A geophysical survey of the central basin of Lake Erie was carried out in 1960. The survey track consisted of 18 lines run normally to the lake's axis at five-mile intervals and two lines run parallel to the long axis of the lake. Sub-bottom reflection data show four reflecting horizons extensive enough to be mapped.
The lowest of these reflectors corresponds with Paleozoic bedrock and shows a trough whose axis is displaced somewhat to the south of the present lake's axis. A pronounced spur projecting eastward partially separates this trough from a deeper basin to the northeast.
The reflecting horizon immediately above the Paleozoic bedrock shows two principal topographic features: (1) a lobelike rise centered across the lake's axis, and (2) an elongate east-west trending basin lying to the east of the rise. The lobate rise and its position within the basin indicate a glacial origin during Lake Border time. The elongate basin appears to be an erosional feature. As such, it implies the existence during the Gary-Port Huron interval of a low–lake stage whose eastern outlet was downwarped at least 300 feet by ice loading.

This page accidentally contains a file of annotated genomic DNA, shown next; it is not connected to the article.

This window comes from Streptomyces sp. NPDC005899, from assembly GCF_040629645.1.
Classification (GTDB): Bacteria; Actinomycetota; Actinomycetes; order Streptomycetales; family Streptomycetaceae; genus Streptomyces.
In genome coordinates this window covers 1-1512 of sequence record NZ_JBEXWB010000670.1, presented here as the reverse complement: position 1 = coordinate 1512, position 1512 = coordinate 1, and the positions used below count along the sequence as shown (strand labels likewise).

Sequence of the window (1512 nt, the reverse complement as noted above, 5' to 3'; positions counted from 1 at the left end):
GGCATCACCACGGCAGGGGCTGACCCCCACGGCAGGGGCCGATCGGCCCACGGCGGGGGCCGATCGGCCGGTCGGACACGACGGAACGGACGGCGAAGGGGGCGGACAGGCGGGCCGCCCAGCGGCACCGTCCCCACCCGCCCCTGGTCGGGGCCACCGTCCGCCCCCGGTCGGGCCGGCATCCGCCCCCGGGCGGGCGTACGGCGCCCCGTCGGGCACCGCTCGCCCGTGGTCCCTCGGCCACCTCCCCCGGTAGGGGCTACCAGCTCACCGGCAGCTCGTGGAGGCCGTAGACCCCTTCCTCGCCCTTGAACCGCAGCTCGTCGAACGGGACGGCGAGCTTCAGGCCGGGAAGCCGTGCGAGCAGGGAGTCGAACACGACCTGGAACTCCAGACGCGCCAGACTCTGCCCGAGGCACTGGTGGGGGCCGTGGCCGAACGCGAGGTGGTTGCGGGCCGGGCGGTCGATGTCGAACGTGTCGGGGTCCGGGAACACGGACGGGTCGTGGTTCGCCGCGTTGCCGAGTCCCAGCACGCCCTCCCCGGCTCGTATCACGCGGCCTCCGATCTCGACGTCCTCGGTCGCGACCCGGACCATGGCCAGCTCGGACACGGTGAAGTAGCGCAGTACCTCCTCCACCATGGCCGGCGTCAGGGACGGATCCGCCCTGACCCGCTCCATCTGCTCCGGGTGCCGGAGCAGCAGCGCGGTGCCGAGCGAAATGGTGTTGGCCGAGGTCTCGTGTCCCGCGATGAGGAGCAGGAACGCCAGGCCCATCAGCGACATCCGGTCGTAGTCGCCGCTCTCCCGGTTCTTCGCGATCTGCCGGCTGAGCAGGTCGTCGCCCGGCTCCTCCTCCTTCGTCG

The next highest reflector is widely distributed throughout the basin and generally gives a clear, strong reflection. Its topographic configuration shows a broad ENE-trending valley which leads into a partially closed basin. Within the sediments which fill this valley and basin is found the shallowest sub-bottom reflector. It is nearly level and is buried from 10 to 20 feet by Recent lake muds.
Reflection characteristics and configurations within the basin combined with other lake-study information identify these two horizons as a compact glaciolacustrine clay underlying shallow water deposits. Initiation of shallow water deposition occurred during the retreat of the Port Huron ice and coincided with the formation of Lake Iroquois in the Ontario basin. It was brought to a close as the water level rose in response to isostatic uplift of the eastern outlet at Niagara Falls.